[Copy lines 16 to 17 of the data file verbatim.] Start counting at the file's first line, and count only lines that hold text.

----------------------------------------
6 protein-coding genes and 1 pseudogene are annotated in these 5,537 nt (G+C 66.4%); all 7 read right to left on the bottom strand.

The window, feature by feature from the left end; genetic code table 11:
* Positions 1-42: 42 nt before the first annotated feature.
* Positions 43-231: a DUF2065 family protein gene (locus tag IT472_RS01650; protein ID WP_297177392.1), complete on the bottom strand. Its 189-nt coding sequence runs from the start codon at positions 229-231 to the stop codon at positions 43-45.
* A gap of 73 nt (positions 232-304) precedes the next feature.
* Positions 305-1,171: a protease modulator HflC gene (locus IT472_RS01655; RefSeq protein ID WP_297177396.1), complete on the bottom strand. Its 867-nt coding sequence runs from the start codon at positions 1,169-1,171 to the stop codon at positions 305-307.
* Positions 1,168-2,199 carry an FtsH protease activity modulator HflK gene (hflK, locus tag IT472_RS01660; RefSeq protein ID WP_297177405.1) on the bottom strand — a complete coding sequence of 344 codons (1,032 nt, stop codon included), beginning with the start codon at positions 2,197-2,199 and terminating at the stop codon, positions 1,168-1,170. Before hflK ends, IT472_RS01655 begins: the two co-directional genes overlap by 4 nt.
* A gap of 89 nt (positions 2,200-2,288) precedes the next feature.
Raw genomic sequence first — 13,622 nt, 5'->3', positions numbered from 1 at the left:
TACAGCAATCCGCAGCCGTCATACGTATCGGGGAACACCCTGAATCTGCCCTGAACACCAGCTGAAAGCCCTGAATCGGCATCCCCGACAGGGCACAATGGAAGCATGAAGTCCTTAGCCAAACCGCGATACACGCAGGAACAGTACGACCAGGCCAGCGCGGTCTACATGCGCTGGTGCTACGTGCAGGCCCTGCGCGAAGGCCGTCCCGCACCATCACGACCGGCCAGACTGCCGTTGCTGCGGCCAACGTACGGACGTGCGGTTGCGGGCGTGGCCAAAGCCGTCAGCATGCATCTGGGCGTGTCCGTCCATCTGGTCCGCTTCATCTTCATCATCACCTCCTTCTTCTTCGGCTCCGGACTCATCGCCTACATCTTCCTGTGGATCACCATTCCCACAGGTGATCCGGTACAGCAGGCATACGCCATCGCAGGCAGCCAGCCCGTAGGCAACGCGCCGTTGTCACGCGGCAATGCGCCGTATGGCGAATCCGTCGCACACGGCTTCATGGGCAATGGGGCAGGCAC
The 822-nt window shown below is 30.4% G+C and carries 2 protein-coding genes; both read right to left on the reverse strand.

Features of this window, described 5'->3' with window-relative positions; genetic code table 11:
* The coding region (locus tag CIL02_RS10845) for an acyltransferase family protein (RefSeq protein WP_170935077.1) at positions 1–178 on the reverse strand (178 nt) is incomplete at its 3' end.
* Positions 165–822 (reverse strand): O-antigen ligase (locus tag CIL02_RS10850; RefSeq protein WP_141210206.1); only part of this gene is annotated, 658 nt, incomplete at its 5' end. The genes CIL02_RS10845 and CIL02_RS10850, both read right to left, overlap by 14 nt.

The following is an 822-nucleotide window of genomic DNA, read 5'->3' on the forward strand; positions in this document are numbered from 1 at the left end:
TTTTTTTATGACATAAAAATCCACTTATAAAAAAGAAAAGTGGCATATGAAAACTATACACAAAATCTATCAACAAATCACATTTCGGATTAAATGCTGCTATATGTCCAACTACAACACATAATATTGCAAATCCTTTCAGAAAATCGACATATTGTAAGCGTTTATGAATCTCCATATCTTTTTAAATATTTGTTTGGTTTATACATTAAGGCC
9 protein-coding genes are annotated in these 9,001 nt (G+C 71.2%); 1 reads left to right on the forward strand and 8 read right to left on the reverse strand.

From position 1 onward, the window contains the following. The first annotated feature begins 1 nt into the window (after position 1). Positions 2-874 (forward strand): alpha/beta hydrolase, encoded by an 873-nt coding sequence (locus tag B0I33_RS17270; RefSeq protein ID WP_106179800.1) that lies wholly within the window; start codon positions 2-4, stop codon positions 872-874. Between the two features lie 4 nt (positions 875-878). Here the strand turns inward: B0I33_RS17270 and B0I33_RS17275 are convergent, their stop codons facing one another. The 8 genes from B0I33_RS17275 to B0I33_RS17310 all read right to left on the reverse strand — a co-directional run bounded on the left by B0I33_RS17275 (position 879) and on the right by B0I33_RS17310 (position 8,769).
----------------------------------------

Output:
TTTTTTTATGACATAAAAATCCACTTATAAAAAAGAAAAGTGGCATATGAAAACTATACACAAAATCTATCAACAAATCACATTTCGGATTAAATGCTGCTATATGTCCAACTACAACACATAATATTGCAAATCCTTTCAGAAAATCGACATATTGTAAGCGTTTATGAATCTCCATATCTTTTTAAATATTTGTTTGGTTTATACATTAAGGCC
9 protein-coding genes are annotated in these 9,001 nt (G+C 71.2%); 1 reads left to right on the forward strand and 8 read right to left on the reverse strand.